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Blows to the Brain: Insight from Tragedy

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The Purdue University study focused on collisions to the head in 21 high school football players over the course of a full season. Image: Purdue University

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The Purdue University study showed brain differences among high school football players by creating a platform providing longitudinal data from “healthy through injury and recovery”. Image: Purdue University

On the playing field, in a swimming pool or on a ski slope, sports enthusiasts come in many shapes and sizes. The variety of sports available means that there is something for everyone. Sports are recommended as a healthy option, but there could be the possibility of serious head injury involved in almost every sport resulting from an accident.

Many people don’t realize the seriousness of brain injuries, or how they present themselves. Some blows to the head do not manifest with immediate reactions such as vomiting or dizziness. In the case of concussions in sport, adrenaline acts as a painkiller, possibly causing sportspeople to ignore the injury and continue to play. This means that many injuries are not detected at the onset, and can be aggravated if athletes continue their activity.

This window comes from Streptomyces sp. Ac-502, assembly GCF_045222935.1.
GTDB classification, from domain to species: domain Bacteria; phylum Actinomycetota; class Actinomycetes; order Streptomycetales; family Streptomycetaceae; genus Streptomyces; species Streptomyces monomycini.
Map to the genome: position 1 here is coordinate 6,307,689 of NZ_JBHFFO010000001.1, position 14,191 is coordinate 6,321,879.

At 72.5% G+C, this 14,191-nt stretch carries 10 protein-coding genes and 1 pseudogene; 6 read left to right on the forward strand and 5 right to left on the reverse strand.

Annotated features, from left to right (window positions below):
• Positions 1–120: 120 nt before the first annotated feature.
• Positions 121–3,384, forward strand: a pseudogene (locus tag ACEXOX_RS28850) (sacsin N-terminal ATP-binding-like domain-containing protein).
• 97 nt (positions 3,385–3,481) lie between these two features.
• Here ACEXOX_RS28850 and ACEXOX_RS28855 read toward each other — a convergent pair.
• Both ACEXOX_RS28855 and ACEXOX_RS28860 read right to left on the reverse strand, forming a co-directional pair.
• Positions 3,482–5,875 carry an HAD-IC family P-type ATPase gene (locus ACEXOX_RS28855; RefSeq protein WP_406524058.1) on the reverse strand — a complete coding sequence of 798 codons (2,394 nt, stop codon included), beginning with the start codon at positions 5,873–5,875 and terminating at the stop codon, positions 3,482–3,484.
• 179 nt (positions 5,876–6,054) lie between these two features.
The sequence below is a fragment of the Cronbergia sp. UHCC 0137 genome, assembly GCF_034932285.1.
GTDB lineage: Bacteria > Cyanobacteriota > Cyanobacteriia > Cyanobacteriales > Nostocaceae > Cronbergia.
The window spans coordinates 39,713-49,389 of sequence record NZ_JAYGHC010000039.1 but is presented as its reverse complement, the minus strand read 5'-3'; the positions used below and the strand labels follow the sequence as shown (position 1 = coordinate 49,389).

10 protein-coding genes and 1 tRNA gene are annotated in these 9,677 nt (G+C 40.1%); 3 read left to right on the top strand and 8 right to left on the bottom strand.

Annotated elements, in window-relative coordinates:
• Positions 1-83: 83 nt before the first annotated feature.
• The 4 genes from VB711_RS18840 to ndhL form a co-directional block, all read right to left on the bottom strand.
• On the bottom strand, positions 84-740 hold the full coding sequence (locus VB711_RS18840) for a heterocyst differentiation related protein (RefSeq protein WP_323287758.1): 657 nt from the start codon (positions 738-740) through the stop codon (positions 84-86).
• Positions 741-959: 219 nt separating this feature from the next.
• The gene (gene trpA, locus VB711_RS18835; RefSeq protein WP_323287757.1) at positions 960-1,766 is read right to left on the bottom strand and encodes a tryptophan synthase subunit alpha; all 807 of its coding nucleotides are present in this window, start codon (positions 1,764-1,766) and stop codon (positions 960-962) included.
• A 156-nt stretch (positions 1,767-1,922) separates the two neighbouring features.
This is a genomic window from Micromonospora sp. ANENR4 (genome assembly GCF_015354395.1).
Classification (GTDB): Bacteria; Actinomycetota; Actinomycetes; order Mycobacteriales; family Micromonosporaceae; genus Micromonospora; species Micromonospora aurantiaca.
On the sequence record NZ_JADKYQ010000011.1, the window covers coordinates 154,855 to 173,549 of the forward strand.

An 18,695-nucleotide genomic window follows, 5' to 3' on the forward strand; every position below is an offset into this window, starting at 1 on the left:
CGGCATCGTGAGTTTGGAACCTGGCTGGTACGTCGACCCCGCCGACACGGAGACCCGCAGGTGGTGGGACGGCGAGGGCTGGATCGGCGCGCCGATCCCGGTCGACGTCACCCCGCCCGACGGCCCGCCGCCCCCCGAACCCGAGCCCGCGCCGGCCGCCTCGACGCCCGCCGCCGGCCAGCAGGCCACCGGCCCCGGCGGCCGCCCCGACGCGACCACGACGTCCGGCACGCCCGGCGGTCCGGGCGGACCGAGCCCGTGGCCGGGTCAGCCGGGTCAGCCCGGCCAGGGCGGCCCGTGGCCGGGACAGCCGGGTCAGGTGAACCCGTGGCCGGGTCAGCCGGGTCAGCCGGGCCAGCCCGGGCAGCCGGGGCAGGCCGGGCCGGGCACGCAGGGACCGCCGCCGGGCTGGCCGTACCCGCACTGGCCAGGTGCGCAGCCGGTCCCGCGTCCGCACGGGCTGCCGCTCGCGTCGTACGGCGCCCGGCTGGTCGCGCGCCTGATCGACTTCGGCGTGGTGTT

Traumatic Brain Injury (TBI) is more widespread in the U.S. than breast cancer, HIV/AIDS, multiple sclerosis, and spinal cord injuries. Every year an estimated 1.7 million people sustain a TBI; of these people, 52,000 die.

Women are more at risk of sustaining brain injuries due to anatomical differences. They have an average of 50% less isometric neck strength, 23% less neck girth, 43% less head-neck segment, and 50% greater head-neck peak angular acceleration. Although women are more at risk, they are also more concerned about their health and are more likely to report concussions in comparison to male athletes.

This doesn’t mean that we should all stop exercising for fear of what might happen; health professionals believe that at present little is known about the damage that can occur from an impact injury to the head. Studies are being conducted to determine what our brains look like before an impact in order to analyze the type of damage that may occur from different injuries.